by Willow Enright
Water Based Contact Adhesive (Eco Weld)
Plastic Knife or Glue Tool
Wax or Parchment Paper
Wet Work Cloth
Stylus or Pencil
When you first start working with leather you don't always see the benefits of doing something like gluing your leather before sewing it. Only, sewing thick pieces of leather together can be really tough. Especially trying to match up your holes in opposite pieces for the needle. However, there is a helpful technique of gluing your leather before punching holes that makes sewing thick leather much more enjoyable. The best part is that it's actually rather simple!
Start with your leather cut into the shape you want for your project. If you are simply gluing two thicker pieces of leather flesh side to flesh side (this is the side of the leather that would be pressed against the muscles of the animal) then you won't need to do much to prepare your area for gluing. However, when you are gluing the flesh side of the leather to another grain side be sure to use some sandpaper on the grain side of the leather to rough it up to ensure maximum gluing capabilities. The glue needs something to bind to and the grain side of the leather is simply too smooth to stick well. You can also use a sciver or safety bevel to rough the grain side up some. If your corresponding top piece will be wet formed over your object before gluing then check out my Wet Forming blog here.
Once you have your leather pieces ready to be glued, measure along the edge where you want to apply your glue. I use my stitch groover to mark where I plan to punch the holes for sewing. Then I apply the contact cement at least a quarter inch (1/4") on either side of the stitch line. Apply it to both surfaces and let it air dry until it is sticky enough to bond to itself and stay on its own. You can use wax or parchment paper to mark your cut off line which will ensure that you don't over apply the glue, or you can wing it with a pencil mark if you are comfortable. Either way, just be sure to not get any glue on your grain side of the leather. If you do then your leather won't absorb oils, waxes, dyes or stains in that place leaving a permanent blemish where the leather won't accept anything. I keep a wet work cloth handy at my work bench in case I get any glue on my hands.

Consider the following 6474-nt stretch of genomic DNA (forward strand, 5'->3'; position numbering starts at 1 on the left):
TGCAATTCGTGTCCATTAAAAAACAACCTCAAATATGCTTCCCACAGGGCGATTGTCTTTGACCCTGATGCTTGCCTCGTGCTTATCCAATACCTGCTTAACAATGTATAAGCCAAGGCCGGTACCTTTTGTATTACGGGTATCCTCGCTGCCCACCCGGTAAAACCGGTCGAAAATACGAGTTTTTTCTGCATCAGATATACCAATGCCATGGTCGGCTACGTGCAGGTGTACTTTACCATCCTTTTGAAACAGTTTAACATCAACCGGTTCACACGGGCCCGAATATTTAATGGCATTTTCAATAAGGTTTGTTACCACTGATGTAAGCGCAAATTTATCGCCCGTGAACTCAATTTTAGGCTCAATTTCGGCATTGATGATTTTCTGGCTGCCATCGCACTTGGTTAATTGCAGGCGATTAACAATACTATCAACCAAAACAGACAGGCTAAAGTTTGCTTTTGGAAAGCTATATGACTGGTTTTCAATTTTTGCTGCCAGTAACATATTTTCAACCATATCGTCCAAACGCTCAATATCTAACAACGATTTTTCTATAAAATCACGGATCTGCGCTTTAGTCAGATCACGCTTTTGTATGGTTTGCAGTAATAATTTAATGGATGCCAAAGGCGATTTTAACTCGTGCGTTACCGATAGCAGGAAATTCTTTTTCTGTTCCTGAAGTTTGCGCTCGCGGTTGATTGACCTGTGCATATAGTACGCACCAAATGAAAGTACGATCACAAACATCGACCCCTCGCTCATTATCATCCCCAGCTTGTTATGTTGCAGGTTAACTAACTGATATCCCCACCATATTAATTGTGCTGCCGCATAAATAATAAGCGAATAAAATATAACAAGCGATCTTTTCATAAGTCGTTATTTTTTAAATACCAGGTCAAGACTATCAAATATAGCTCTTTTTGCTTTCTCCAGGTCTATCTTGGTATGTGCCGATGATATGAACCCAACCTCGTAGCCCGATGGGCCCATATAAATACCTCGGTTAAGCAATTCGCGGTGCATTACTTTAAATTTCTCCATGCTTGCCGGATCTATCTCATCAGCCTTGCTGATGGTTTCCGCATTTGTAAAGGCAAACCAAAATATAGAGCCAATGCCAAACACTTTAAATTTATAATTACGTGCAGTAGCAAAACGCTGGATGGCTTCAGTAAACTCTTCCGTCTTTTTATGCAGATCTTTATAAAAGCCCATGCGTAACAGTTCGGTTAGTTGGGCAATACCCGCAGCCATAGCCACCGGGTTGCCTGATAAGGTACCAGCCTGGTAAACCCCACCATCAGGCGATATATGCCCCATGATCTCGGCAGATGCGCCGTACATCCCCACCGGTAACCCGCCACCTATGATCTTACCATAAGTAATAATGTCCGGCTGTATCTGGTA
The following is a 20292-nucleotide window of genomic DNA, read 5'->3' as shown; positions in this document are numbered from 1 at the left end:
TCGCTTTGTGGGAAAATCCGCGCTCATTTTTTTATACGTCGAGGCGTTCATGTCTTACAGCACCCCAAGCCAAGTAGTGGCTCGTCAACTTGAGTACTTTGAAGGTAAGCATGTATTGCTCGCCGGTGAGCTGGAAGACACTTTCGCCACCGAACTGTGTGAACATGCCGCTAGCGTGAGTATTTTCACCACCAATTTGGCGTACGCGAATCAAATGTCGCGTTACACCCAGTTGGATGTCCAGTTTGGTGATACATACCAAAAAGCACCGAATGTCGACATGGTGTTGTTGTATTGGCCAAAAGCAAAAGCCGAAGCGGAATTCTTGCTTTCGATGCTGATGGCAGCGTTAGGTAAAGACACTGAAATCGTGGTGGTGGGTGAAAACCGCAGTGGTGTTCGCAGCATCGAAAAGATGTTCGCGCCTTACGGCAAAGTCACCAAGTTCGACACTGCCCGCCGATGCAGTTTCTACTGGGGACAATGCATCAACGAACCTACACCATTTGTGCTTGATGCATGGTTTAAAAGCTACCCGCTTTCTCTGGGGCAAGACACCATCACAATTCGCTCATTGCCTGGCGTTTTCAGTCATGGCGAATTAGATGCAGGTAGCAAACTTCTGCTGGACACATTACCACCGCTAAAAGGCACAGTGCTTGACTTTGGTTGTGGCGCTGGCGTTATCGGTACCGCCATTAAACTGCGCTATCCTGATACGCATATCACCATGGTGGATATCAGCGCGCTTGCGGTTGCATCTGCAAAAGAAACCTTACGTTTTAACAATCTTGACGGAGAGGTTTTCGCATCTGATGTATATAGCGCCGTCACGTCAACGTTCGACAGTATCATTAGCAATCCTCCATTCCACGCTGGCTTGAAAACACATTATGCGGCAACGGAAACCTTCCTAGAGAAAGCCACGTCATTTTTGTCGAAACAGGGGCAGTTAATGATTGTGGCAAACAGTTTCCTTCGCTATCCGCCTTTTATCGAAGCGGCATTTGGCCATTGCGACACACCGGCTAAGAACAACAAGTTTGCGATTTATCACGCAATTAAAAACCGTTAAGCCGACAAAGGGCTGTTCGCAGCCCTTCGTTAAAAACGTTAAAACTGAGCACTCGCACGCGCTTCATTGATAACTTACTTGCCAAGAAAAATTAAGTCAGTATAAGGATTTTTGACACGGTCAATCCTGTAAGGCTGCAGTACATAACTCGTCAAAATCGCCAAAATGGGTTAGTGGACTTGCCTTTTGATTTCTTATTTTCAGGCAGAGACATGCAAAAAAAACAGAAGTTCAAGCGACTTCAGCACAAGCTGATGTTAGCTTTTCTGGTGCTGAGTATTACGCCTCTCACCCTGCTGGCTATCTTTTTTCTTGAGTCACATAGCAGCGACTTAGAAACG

Once the glue has been applied to both sides of the leather it's time for clamping. If you want to keep your leather free of clamp marks, then use paper towels, scrap leather or a work cloth to keep your clamps from making marks in your leather project. Be sure to line up your leather pieces before you press them together, you only have a few seconds to move it before it starts to set. Use your cloth or paper towels to buffer your clamps and set them as evenly around the project's edge as you can. If you don't have enough clamps, spread them out as best as you can and then just rotate them every 5-10 minutes along the edge to ensure even pressure.
Leave your project clamped for a minimum of 30 minutes before removing the clamps, and then leave the project for 24 hours to completely dry. This will give the glue it's maximum adhearing potential. If you can't wait a full 24 hours before punching your holes then be sure to wait at least 6-12 hours for the bond to have started. Since this is a contact cement it is possible to punch holes as soon as 6-12 hours later, but for optimal bonding results it is recommended to wait a full 24 hours. Once your project is dry you can trim and bevel your edges for a nice smooth transition!
I started crafting out of leather in 2011, and now I am making it my life's work. I am writing this blog to help myself remember some of the small steps in past projects, sharing my triumphs and failures, as well as my love of leather.
|Leather Works by Willow||
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